Bookworms: Monthly Readings, February 2016

Book reviews, murakami, pelevin, orange is the new black

Books I read in February and my humble remarks:
Piper Kerman "Orange Is the New Black";
Victor Pelevin "Empire V";
Sven Nordqvist "Pettson and Findus";
Haruki Murakami "Colorless Tsukuru Tazaki and His Year of Pilgrimage"

Piper Kerman

Orange is the New Black

Country – United States
Year – 2010
Language – English
Genre – Memoir
Listened on Audible [in English]: perfect book to listen to while driving.

Orange is the new black book review

I can’t say I either loved or hated the book. In short – it was an interesting easy read and I don’t regret having read it. However, I wish it were a bit more intricate as I found the plot rather plain overall. Piper Kerman commits a money laundering crime in young age and gets to serve one-year sentence years later. She describes the time of her conviction, the prison and its rules perceived by a so-called black sheep who would never think that one day she might get behind the bars.

I wish I felt more compassion or empathy for the characters and kept waiting for heartfelt details that would bring tears to my eyes or make my heart pound. That didn’t happen and most likely was not the intention of the author. What I did enjoy was Piper’s discourse about her struggle to stay true to herself, to maintain humanity and to guard dignity in prison conditions of daily humiliations and complete helplessness.
“Do you have to find the evil in yourself in order to truly recognize it in the world?”
“The unfortunate truth of being human is that we all have moments of indifference to other people’s suffering. To me, that’s the central thing that allows crime to happen: indifference to other people’s suffering. If you’re stealing from someone, if you’re hurting them physically, if you’re selling them a product that you know will hurt them—the thing that allows a person to do that is that they somehow convince themselves that that’s not relevant to them.”
 “Prison is quite literally a ghetto in the most classic sense of the world, a place where the U.S. government now puts not only the dangerous but also the inconvenient—people who are mentally ill, people who are addicts, people who are poor and uneducated and unskilled.”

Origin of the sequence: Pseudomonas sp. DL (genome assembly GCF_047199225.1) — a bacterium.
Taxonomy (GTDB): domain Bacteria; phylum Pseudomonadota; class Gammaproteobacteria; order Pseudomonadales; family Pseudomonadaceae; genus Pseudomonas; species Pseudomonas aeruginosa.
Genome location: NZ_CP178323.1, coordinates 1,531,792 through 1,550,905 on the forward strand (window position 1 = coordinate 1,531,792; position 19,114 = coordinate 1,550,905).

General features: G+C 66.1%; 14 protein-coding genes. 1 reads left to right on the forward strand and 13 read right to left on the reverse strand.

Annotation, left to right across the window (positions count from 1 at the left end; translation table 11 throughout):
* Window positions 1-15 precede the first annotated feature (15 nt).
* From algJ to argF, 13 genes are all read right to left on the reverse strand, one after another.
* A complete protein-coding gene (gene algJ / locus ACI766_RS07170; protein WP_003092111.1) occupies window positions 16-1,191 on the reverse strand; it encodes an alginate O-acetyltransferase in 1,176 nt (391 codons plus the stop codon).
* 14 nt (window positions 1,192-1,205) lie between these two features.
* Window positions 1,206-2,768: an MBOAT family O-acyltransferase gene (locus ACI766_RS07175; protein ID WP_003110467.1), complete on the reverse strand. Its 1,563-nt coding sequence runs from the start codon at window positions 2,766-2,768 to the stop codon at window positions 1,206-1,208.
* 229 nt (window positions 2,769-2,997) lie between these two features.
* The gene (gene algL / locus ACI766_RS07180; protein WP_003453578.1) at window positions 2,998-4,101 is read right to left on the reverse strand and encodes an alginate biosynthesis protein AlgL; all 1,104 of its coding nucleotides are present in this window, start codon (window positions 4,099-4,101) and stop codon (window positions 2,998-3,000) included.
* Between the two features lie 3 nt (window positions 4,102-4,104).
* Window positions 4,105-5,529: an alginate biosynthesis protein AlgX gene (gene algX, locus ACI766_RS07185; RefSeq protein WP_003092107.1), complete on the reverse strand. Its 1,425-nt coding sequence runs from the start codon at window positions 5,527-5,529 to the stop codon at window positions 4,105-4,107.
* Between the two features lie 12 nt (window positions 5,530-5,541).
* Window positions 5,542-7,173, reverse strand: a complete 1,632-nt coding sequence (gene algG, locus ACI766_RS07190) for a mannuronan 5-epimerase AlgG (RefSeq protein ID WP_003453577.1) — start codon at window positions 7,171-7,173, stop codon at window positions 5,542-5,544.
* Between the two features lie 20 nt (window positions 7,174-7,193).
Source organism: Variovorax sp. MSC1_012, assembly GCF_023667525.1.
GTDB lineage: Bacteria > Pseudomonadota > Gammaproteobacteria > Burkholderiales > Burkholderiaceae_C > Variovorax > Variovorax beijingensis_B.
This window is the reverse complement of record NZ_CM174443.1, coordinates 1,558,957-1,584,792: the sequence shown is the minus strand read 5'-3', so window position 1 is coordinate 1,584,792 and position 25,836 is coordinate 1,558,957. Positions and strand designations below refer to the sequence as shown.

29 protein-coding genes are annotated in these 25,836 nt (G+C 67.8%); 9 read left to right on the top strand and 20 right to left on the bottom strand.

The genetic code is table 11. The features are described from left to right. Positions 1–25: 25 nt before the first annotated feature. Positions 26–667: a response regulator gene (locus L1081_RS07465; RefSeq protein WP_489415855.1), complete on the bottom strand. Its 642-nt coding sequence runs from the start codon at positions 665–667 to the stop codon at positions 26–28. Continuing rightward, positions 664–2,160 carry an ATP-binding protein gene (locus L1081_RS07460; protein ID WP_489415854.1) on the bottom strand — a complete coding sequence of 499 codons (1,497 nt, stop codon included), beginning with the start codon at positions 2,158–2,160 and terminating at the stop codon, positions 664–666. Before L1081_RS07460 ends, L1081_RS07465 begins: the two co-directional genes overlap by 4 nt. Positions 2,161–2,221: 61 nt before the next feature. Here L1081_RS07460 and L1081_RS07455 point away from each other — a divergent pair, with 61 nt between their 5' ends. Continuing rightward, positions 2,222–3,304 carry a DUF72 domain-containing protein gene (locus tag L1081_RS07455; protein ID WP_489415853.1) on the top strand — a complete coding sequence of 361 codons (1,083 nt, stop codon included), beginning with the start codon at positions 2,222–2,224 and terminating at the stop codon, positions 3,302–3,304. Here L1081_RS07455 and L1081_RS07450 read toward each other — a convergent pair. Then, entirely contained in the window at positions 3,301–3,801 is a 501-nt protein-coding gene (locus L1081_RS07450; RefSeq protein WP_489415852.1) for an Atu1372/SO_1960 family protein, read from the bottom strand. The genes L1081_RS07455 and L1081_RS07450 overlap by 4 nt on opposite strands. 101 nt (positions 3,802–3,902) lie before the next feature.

Victor Pelevin  Empire V

Country – Russia
Year – 2006
Language – Russian
Genre – Novel
Listened to an audio [in Russian]: would not recommend an audio version. This book must be read.

Victor Pelevin  Empire V book review

Victor Pelevin is a mystical genius of contemporary literature and sometimes I even doubt he is human – his books are That unthinkably unpredictable, wickedly satirical and oh my God at times totally convoluted. But you absolutely have to get yourself some “Pelevin” and read-read-read (if you haven’t done so already)! You might encounter a few (well, a lot actually) rough moments comprehending what the heck he is talking about, because of countless inside jokes. To understand those you would need to have some idea of what was going on in Soviet Union, or better yet have a Russian “comrade” by your side to explain how on Earth those things could make sense. His books have a lot of references to Soviet history as well. Just let me say one last thing – all the troubles you will go through trying to grasp some sense in Pelevin’s ramblings are totally, totally worth it!

Empire V is both intellectually challenging and entertaining. It is about vampires after all! Just don’t expect some romanticized pale beauties aka Twilight characters. Pelevin vampires rule the world by sucking…no, not the blood, but “bablos”, a drink distilled from the money-generating human's energy. Humans are merely a special breed, like cows, whose only purpose is to long for money, make money and to be milked by vampires. They can also become bats, fly, read your thoughts after they bite you, hang upside down, fall in love… Needless to say I literally swallowed the book.

Empire V has been published in English only a few days ago and you can get it on Amazon. Or you could start with some of his earlier works that have been widely praised and made Pelevin share the pedestal with Kafka, Orwell or Bulgakov.